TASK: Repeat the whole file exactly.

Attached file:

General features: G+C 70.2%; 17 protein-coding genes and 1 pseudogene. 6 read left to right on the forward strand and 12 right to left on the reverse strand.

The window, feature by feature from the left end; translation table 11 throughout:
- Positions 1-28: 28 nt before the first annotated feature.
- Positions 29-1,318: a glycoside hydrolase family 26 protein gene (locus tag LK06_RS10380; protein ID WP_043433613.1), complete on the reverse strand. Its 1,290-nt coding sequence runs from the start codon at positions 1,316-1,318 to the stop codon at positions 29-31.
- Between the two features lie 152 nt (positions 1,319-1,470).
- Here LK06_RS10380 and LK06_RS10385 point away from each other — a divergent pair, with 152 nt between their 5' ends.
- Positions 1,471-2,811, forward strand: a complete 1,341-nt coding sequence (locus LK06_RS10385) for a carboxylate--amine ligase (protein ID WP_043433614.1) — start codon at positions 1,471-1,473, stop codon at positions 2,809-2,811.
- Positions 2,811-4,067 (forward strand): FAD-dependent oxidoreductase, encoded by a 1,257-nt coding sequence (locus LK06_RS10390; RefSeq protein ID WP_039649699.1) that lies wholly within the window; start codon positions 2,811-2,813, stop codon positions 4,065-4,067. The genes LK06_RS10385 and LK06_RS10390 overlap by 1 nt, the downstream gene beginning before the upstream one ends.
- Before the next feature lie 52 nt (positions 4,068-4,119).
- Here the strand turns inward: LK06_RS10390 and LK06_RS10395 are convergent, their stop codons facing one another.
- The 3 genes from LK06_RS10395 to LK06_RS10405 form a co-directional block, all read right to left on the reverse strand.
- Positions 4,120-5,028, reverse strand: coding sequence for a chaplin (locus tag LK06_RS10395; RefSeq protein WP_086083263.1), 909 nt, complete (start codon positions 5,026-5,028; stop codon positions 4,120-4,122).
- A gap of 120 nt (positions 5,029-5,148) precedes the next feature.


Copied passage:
General features: G+C 70.2%; 17 protein-coding genes and 1 pseudogene. 6 read left to right on the forward strand and 12 right to left on the reverse strand.

The window, feature by feature from the left end; translation table 11 throughout:
- Positions 1-28: 28 nt before the first annotated feature.
- Positions 29-1,318: a glycoside hydrolase family 26 protein gene (locus tag LK06_RS10380; protein ID WP_043433613.1), complete on the reverse strand. Its 1,290-nt coding sequence runs from the start codon at positions 1,316-1,318 to the stop codon at positions 29-31.
- Between the two features lie 152 nt (positions 1,319-1,470).
- Here LK06_RS10380 and LK06_RS10385 point away from each other — a divergent pair, with 152 nt between their 5' ends.
- Positions 1,471-2,811, forward strand: a complete 1,341-nt coding sequence (locus LK06_RS10385) for a carboxylate--amine ligase (protein ID WP_043433614.1) — start codon at positions 1,471-1,473, stop codon at positions 2,809-2,811.
- Positions 2,811-4,067 (forward strand): FAD-dependent oxidoreductase, encoded by a 1,257-nt coding sequence (locus LK06_RS10390; RefSeq protein ID WP_039649699.1) that lies wholly within the window; start codon positions 2,811-2,813, stop codon positions 4,065-4,067. The genes LK06_RS10385 and LK06_RS10390 overlap by 1 nt, the downstream gene beginning before the upstream one ends.
- Before the next feature lie 52 nt (positions 4,068-4,119).
- Here the strand turns inward: LK06_RS10390 and LK06_RS10395 are convergent, their stop codons facing one another.
- The 3 genes from LK06_RS10395 to LK06_RS10405 form a co-directional block, all read right to left on the reverse strand.
- Positions 4,120-5,028, reverse strand: coding sequence for a chaplin (locus tag LK06_RS10395; RefSeq protein WP_086083263.1), 909 nt, complete (start codon positions 5,026-5,028; stop codon positions 4,120-4,122).
- A gap of 120 nt (positions 5,029-5,148) precedes the next feature.